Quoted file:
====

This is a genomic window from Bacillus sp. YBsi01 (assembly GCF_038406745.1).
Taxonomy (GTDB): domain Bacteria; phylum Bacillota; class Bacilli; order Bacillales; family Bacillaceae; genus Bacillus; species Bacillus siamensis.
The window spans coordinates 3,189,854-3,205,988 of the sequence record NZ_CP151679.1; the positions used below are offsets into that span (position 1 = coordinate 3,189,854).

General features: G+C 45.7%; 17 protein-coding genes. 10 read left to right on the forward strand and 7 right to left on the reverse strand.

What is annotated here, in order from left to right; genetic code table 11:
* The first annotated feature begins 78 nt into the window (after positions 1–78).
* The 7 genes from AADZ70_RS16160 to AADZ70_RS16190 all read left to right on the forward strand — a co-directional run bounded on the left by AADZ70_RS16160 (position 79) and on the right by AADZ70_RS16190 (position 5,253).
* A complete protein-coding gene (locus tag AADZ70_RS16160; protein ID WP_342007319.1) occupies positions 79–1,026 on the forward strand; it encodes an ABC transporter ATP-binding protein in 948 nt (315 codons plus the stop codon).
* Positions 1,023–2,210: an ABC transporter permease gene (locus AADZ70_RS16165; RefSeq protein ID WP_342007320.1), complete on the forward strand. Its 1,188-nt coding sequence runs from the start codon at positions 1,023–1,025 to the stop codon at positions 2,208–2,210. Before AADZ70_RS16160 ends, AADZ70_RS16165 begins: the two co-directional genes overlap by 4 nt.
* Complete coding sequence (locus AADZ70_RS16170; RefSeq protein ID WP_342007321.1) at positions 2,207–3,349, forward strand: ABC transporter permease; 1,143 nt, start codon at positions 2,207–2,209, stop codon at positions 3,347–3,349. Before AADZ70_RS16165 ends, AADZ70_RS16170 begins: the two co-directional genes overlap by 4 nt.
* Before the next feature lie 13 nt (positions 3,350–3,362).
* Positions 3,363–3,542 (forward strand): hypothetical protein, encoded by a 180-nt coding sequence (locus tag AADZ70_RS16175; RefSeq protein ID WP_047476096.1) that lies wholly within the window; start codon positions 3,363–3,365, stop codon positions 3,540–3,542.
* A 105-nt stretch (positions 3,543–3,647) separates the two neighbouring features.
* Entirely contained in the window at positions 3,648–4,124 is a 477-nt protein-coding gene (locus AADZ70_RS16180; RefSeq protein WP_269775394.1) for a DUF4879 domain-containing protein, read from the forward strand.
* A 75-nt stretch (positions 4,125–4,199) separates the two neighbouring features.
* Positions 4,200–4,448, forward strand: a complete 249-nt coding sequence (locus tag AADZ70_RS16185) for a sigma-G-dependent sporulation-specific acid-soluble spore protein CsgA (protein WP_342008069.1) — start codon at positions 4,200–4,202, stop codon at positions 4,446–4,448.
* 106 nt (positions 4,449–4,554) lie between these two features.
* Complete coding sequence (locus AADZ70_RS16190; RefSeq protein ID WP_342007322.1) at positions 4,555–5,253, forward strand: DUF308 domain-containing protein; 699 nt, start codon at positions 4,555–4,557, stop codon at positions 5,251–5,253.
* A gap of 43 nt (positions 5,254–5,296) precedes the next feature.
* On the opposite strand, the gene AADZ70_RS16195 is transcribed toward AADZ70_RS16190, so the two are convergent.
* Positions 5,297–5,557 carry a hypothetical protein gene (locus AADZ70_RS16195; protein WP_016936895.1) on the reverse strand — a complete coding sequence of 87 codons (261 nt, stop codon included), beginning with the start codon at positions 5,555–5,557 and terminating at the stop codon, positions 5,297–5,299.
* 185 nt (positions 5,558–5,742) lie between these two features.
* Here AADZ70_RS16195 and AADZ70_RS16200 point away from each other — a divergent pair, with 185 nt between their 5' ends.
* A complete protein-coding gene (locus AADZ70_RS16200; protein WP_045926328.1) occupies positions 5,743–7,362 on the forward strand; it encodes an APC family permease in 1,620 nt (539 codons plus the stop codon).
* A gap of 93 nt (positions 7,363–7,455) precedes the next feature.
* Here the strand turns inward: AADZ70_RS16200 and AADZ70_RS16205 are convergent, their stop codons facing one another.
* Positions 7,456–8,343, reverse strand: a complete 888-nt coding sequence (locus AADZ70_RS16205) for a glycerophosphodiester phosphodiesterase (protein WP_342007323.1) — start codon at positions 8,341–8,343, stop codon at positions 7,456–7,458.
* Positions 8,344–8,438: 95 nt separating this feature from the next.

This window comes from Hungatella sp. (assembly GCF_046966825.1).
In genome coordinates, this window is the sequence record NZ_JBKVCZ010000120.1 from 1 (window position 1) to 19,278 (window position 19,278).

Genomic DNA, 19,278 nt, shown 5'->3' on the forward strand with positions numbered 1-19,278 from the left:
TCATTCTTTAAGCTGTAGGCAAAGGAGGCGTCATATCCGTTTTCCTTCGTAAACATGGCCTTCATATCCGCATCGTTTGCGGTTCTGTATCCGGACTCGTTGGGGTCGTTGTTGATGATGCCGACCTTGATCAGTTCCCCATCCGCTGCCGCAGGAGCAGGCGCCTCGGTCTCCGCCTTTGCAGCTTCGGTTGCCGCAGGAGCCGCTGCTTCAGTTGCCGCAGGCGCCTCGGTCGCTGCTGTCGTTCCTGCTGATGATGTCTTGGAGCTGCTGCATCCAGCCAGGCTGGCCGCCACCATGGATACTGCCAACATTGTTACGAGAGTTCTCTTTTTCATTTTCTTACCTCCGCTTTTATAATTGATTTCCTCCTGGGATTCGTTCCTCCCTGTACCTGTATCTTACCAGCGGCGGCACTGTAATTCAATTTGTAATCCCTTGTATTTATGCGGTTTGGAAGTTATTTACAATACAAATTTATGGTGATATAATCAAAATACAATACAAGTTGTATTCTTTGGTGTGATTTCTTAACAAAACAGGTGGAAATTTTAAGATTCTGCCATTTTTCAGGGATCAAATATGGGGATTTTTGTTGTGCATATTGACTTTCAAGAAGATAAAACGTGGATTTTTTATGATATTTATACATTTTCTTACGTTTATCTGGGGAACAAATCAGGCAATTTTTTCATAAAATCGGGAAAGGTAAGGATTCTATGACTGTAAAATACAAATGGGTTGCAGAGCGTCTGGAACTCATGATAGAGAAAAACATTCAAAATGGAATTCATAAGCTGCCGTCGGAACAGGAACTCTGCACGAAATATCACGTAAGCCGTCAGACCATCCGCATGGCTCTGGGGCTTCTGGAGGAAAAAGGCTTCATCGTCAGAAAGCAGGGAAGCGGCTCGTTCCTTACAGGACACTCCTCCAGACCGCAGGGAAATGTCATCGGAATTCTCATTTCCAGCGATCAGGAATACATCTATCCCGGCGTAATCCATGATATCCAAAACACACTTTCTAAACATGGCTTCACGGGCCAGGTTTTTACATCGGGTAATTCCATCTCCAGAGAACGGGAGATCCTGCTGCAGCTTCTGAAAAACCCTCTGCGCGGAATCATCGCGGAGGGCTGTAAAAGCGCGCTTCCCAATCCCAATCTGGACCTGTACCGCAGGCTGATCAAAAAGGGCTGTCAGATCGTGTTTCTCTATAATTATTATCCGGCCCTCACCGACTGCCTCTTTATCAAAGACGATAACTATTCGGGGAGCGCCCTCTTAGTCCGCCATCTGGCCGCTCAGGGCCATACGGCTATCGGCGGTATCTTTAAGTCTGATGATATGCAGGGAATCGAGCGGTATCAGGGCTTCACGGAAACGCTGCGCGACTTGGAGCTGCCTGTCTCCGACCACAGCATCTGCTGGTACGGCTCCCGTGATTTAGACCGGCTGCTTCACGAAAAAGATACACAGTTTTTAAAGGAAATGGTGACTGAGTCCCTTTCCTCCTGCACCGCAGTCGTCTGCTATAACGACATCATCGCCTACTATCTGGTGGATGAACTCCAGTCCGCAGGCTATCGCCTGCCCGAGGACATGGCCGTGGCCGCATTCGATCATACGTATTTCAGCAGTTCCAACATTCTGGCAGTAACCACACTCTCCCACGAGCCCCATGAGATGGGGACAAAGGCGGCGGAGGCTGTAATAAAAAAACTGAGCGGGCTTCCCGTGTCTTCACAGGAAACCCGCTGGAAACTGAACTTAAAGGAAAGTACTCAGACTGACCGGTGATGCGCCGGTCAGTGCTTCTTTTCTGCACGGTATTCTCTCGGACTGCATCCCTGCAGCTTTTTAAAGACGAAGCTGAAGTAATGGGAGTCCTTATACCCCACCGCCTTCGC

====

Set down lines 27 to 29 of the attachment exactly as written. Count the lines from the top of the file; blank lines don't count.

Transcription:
* Positions 7,456–8,343, reverse strand: a complete 888-nt coding sequence (locus AADZ70_RS16205) for a glycerophosphodiester phosphodiesterase (protein WP_342007323.1) — start codon at positions 8,341–8,343, stop codon at positions 7,456–7,458.
* Positions 8,344–8,438: 95 nt separating this feature from the next.

This window comes from Hungatella sp. (assembly GCF_046966825.1).